An Open Letter to John P Daley

To Mr. John P Daley, Cook County Commissioner, 11th district,

Mr. Daley:

I am recent resident of your ward and a long time employee of Cook County.   I have been blessed to work with the children and families of the Cook County Juvenile Court for the past Eleven years as a member of the Clinical Interventions Division.  It is in this capacity that I am writing to you and asking for a meeting to discuss my concerns regarding the 2012 budget.  In short, I am deeply concerned that vital services will be cut from the our program in the name of austerity.

Cook County Juvenile Probation provides a vital role in taking at-risk youth and transforming them into productive members of society.  We save the county and state resource by providing these services in the family’s home, rather than in the Department of Juvenile Justice.  We empower parents so they can keep their children safe.  We keep communities safe by watching our clients.  We work with our local schools to ensure that our clients have a chance to better themselves.

Cuts to our budget directly impact the amount of the services we provide to the families of Cook County.  We will lose mental health service, sex offender treatment and supervision programs, and youth input programs (currently a trend in Juvenile Justice and pioneered in Cook County) if our funding is cut.

I would welcome an opportunity to discuss these concerns with you, as well as to generate additional ideas on how to balance the budget.

Best Regards

Martin Gleason

Cook County Juvenile Probation Officer

Clinical Interventions Division

JSO Unit/Juvenile Advisory Council Co-Chair.

Cost of Living, Cost of Surviving

What’s the cost of basic economic security in this country? We all have heard of the poverty line–a formula that is 50 years old and based on a family’s budgetary needs for food–but what is the bare minimum citizens need to live without fear of losing their homes, not providing food for their children and basic medical costs.

NPR has an answer. Wider Opportunities for released a report with these figures. This is a document well worth studying.

Values, Morals and Get The Fuck Away From Me.

I'M RED, CUTE AND I WILL CUT YOU.

Over the past few months, I have given a lot of thought to what I believe in and how I live my life. A number of individuals on the Right–the loud mouthed bastards that have co-opted and perverted conservative values–have deemed that I have no morals and it is people like me who ruin the country. For evidence, turn on Fox News or Talk Radio, and listen to hear some some over paid, poorly educated mouth piece rail on unions, liberals, “college students” and so on. I am not interested (today) on who says what and who started this fight. I’m more interested in say the following:

My values and beliefs are not so different than yours.

I believe in making the world fair for everyone. I believe in my family. I want the government out of my bedroom. I want the government to keep me safe from corporate interests. I appreciate the sacrifice of the troops, the dedication of teachers, the enlightenment brought on by artists and I admire the work ethic of my fellow Americans. I want unbiased, factual reporting of the news.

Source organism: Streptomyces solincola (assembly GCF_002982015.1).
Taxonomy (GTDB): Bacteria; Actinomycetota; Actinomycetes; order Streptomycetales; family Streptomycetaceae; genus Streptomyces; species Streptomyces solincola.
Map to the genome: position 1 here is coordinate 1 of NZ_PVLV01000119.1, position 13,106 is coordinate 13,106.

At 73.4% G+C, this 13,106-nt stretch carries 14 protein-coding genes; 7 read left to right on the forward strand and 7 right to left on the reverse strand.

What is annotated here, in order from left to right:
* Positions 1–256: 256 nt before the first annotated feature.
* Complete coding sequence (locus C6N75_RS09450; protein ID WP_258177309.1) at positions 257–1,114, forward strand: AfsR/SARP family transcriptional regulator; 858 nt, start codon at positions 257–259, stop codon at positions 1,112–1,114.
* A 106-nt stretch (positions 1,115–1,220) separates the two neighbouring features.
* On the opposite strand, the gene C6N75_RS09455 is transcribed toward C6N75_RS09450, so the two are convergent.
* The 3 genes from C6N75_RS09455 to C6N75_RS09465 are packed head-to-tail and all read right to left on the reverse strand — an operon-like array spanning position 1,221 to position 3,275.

My pay has been stagnant for three years, and this year, I’m taking hits on my health insurance, my pay and my personal time. This puts me squarely with the majority of this country: Left behind in the “recovery.”

This has been, and will be, the position from which I argue every belief, value and moral I hold dear. For the most part, I believe a number of people on the Right share some form of these values. Their meaning, priority and execution are completely different than mine; however, this is the position I start and–until proven otherwise–I assume the Right has as well. They say the believe it all the time, so I try and take it at face value.

If I can start from this position, I think just about anyone can. If you can’t meet me half way, get the fuck away from me.

An Open Letter to William M Beavers, Cook County Commissioner

Mr. Beavers:

I am a Cook County Juvenile Probation Officer who has covered the majority of your district for the past Eleven years. I have considered it a privilege to work with the families on Chicago’s far South Side. The current budget woes in Cook County threaten my job, and jeopardize the services that I provide to the families of Cook County.

I provide supervision, case management and treatment to juveniles who have committed sexually aggressive behaviors. I’m on the Illinois Sex Offender Management’s Board of Approved Treatment providers, and I have 12 years of direct experience working with this difficult and expensive population. The services I provide are cheaper than sending a juvenile to Big Muddy or to a residential treatment facility. Despite the savings that my colleagues and I provide the county, we are on the chopping block to close a budget gap.

The County Board believes the best way to close the budget gap is to lay off 29 of my coworkers. Of these 29 dedicated officer, at least two work with me in the Juvenile Sex Offender Unit. Laying off those two workers will at least double my work load. Laying off front line workers, something that President Preckwinkle stated she will not do, will directly cut the services to Cook County’s most vulnerable residents. Within 30 days, instead of providing direct service to the residents of the South Side, I may be limited to coordinating services for a much larger neighborhood. In short, I will have to attempt to find other low-cost Sex Specific Treatment Providers on Chicago’s South Side.

To be blunt, Mr. Commissioner, I am the only low-cost treatment provider on the Management Board’s list in your neighborhood.

Instead of fixing the budget gap by eliminating waste in the forest preserve, within management or with the FIVE IT departments in Cook County (Chief Judge, State’s Attorney, Public Defender, Office of the President, Cook County Clerk), you are targeting the people who rely on services.